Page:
SBF’s ‘Big Dumb Game’ Leaves ‘Worse than Enron’ Cleanup For CEO

By most accounts, Sam Bankman-Fried (SBF), the ex-CEO of what only weeks ago was the third largest crypto exchange in the world, has precipitated a moment in the cryptocurrency industry comparable to 2008’s financial crisis.

Meanwhile, SBF continues to offer varnished insights of the implosion to hand-picked reporters on Twitter, while a projected 1+ million FTX customers and creditors angrily look on as the reality that they may never be “made whole” from their losses starts to sink in.

It is also becoming clear that the fate of the company and its customers could have perhaps been saved, or avoided, by just three letters: CFO.

Read more: Sam Bankman-Fried, FTX and the Demise of the Cool Kids

FTX suffered a “complete failure of corporate controls,” according to the company’s new chief executive John J. Ray III, who was appointed just last week (Nov. 11) as part of the crypto exchange’s bankruptcy process, and who was famously able to recoup certain funds for stakeholders while overseeing the liquidation of Enron.

But he says the situation with FTX is even worse than Enron’s was, with even less money to recover.

‘Sometimes life creeps up on you’

Verified tweets from SBF to a reporter at Vox Media published Wednesday (Nov. 16) show the clear need FTX had for a CFO, or really any accounting-minded executive with a seat at the table.

When asked by reporter Kelsey Piper on whether he thought Alameda Research gambling with customer funds wasn’t such a big deal “because you didn’t realize how much money it was?” SBF replied he thought “Alameda had enough collateral to reasonable (sic) cover it.”

Among the many other jaw-dropping revelations, SBF’s communications, taken as a whole, show a complete lack of expertise in the accounting controls and business processes necessary for running an organization of the size and scale of FTX.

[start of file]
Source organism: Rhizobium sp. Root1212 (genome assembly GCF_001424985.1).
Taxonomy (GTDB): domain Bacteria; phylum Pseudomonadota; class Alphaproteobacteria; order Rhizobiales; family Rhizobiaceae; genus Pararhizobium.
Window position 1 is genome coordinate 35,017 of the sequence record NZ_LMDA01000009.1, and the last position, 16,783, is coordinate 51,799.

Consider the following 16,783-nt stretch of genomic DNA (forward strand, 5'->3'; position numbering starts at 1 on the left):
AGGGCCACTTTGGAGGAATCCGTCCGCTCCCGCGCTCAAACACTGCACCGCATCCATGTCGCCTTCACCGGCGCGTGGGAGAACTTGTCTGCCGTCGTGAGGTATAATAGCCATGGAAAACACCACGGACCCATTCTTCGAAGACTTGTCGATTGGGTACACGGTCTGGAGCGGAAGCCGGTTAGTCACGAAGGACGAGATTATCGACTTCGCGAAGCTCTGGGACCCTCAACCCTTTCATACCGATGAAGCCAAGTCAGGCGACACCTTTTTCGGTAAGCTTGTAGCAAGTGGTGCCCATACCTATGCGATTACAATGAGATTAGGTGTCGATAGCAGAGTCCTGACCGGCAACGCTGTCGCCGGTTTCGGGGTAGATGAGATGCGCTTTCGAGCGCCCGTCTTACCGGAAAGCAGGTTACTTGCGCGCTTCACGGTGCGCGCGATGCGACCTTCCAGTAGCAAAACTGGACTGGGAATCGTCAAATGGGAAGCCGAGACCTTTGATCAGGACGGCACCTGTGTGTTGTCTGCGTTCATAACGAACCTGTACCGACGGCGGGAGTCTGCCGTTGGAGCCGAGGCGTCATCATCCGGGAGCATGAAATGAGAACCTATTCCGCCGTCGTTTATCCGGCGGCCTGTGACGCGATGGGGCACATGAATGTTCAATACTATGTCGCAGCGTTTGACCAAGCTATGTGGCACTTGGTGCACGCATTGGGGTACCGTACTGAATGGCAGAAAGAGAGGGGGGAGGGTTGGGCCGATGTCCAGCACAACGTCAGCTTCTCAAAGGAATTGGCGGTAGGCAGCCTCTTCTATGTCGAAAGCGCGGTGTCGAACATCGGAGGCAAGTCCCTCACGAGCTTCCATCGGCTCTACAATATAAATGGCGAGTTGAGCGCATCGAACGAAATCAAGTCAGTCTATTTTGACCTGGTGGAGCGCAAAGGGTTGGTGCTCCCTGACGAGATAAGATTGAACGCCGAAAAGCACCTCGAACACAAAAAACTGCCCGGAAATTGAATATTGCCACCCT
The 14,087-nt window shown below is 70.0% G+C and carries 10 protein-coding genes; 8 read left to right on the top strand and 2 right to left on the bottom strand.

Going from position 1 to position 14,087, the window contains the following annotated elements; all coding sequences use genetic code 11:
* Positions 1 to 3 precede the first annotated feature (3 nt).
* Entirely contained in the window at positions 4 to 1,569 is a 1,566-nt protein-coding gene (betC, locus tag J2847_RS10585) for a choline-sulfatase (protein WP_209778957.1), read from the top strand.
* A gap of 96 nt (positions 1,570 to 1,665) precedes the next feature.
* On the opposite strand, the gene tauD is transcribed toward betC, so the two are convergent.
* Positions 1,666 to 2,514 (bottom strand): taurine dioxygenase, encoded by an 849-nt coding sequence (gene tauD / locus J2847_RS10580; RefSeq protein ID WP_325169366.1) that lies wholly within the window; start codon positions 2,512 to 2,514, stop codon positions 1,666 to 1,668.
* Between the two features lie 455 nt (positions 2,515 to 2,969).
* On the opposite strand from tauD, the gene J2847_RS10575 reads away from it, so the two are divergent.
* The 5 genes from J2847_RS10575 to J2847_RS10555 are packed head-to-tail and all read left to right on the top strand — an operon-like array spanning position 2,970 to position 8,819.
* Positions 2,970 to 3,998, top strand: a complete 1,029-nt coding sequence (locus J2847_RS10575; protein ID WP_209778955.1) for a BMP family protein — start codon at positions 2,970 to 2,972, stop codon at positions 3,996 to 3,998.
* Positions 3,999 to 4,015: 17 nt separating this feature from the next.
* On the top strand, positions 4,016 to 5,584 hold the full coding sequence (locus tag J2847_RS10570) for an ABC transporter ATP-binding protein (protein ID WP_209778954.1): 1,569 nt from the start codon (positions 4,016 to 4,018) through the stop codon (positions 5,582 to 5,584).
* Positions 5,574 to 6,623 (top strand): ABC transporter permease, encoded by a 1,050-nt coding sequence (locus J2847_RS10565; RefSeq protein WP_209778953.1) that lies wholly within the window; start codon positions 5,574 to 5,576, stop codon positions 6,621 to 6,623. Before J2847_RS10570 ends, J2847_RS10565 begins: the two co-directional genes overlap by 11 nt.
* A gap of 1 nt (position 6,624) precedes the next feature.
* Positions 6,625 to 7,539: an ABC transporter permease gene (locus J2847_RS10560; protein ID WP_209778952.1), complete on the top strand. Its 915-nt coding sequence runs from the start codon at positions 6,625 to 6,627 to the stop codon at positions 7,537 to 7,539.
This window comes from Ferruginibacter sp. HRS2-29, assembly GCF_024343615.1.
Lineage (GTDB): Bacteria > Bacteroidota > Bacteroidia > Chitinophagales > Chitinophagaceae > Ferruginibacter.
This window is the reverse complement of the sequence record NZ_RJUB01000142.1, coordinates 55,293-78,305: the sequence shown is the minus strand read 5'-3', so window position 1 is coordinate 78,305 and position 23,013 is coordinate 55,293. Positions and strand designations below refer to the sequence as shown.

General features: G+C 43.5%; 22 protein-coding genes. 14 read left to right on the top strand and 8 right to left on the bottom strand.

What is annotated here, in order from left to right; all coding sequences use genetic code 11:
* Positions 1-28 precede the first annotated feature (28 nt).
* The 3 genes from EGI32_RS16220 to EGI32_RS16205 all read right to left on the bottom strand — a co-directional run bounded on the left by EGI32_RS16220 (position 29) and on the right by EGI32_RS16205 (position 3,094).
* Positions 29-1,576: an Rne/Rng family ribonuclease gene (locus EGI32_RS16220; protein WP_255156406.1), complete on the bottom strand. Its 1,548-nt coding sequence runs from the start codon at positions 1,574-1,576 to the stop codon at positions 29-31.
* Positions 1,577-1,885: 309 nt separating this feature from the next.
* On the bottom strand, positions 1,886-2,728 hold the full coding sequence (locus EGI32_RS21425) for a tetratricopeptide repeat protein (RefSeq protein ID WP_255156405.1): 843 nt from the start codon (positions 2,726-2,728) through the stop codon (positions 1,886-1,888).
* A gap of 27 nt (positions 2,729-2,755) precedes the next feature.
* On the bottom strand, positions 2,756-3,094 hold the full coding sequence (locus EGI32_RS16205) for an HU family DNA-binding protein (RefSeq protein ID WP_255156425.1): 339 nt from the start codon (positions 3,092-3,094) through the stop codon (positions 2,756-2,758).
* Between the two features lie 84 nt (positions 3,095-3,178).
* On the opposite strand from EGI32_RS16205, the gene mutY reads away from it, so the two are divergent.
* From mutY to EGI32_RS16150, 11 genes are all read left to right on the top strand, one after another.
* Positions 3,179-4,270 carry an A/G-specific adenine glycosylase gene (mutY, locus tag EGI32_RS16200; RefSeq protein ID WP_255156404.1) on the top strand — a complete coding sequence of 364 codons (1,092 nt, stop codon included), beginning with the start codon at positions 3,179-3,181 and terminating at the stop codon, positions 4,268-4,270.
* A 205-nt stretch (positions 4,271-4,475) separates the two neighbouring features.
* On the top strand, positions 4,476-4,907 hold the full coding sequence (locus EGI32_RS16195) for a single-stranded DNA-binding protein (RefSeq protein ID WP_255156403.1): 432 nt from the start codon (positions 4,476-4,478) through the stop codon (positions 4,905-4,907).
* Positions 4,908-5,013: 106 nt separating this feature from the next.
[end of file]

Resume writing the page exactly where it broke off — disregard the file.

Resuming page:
“Messy accounting..  I didn’t realize full size of it until a few weeks ago… each individual decision seemed fine and I didn’t realize how big their sum was until the end,” he wrote, stating that, “sometimes life creeps up on you.”

‘This big dumb game’

With the benefit of hindsight, the latitude SBF received from his investors was both unusual and extreme. With their help, he was able to build FTX into a massively popular exchange and successfully promote himself as one of the most trusted founders in all of crypto.

His nerdy aw-shucks demeanor, charmingly messy afro, vocal support for “Effective Altruism” (EA), and Wall St.-burnished background from his time at Jane Street all combined to make him the perfect millennial bridge between the crypto industry’s code-built, engineer-fueled “to the moon” culture, and the comparatively dressed-up worlds of Silicon Valley and Washington D.C.

In the end, it took mere days for that all to come crashing down. “Man all the dumb stuff I said,” messaged SBF, “[it’s] this big dumb game we woke westerners play where we say all the right shiboleths (sic) and so everyone likes us.”

And SBF was a master of strategically leveraging these “shibboleths,” successfully using them to raise $2 billion from a deep roster of well-known, blue-chip investment firms, while also leaving them “breathless” after his pitches.

These weren’t rinky-dink investors, either. SBF’s rolodex of capital contributors included, among many others, leading funds like Third Point Ventures, Tiger Global, Altimeter Capital Management, Lux Capital, Insight Partners, Sequoia Capital, SoftBank, Lightspeed Venture Partners, Temasek Holdings, BlackRock, and even the Ontario Teachers’ Pension Plan.

One can only imagine what magic words SBF must have whispered in order to get otherwise supposedly sophisticated investors to hand over their case for a rocket ship ride, given the shoddy accounting and poor financials, and lack of traditional metrics FTX had to share.